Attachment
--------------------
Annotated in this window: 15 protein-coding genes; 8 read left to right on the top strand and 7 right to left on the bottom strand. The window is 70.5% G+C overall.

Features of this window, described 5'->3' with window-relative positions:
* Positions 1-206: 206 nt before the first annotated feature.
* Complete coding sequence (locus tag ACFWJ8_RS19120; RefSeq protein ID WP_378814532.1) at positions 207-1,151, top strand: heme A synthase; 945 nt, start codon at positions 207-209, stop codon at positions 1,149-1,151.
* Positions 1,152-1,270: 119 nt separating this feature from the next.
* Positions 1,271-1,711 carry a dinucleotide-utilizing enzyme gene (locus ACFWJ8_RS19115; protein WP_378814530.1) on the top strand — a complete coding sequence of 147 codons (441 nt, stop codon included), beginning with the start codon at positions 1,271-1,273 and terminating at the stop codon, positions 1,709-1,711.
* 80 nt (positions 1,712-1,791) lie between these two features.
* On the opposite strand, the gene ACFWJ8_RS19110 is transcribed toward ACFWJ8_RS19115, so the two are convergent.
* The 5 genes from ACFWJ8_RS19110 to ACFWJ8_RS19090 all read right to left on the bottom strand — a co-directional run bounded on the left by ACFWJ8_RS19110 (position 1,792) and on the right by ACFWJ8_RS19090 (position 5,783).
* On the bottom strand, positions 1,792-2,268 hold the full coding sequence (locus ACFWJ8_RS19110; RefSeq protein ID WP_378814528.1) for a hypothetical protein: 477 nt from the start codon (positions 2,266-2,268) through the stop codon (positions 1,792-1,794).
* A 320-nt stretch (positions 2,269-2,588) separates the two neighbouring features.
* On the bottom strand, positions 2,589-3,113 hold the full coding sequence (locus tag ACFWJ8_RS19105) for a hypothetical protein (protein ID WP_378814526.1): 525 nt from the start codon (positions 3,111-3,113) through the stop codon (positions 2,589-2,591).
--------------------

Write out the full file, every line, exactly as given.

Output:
Annotated in this window: 15 protein-coding genes; 8 read left to right on the top strand and 7 right to left on the bottom strand. The window is 70.5% G+C overall.

Features of this window, described 5'->3' with window-relative positions:
* Positions 1-206: 206 nt before the first annotated feature.
* Complete coding sequence (locus tag ACFWJ8_RS19120; RefSeq protein ID WP_378814532.1) at positions 207-1,151, top strand: heme A synthase; 945 nt, start codon at positions 207-209, stop codon at positions 1,149-1,151.
* Positions 1,152-1,270: 119 nt separating this feature from the next.
* Positions 1,271-1,711 carry a dinucleotide-utilizing enzyme gene (locus ACFWJ8_RS19115; protein WP_378814530.1) on the top strand — a complete coding sequence of 147 codons (441 nt, stop codon included), beginning with the start codon at positions 1,271-1,273 and terminating at the stop codon, positions 1,709-1,711.
* 80 nt (positions 1,712-1,791) lie between these two features.
* On the opposite strand, the gene ACFWJ8_RS19110 is transcribed toward ACFWJ8_RS19115, so the two are convergent.
* The 5 genes from ACFWJ8_RS19110 to ACFWJ8_RS19090 all read right to left on the bottom strand — a co-directional run bounded on the left by ACFWJ8_RS19110 (position 1,792) and on the right by ACFWJ8_RS19090 (position 5,783).
* On the bottom strand, positions 1,792-2,268 hold the full coding sequence (locus ACFWJ8_RS19110; RefSeq protein ID WP_378814528.1) for a hypothetical protein: 477 nt from the start codon (positions 2,266-2,268) through the stop codon (positions 1,792-1,794).
* A 320-nt stretch (positions 2,269-2,588) separates the two neighbouring features.
* On the bottom strand, positions 2,589-3,113 hold the full coding sequence (locus tag ACFWJ8_RS19105) for a hypothetical protein (protein ID WP_378814526.1): 525 nt from the start codon (positions 3,111-3,113) through the stop codon (positions 2,589-2,591).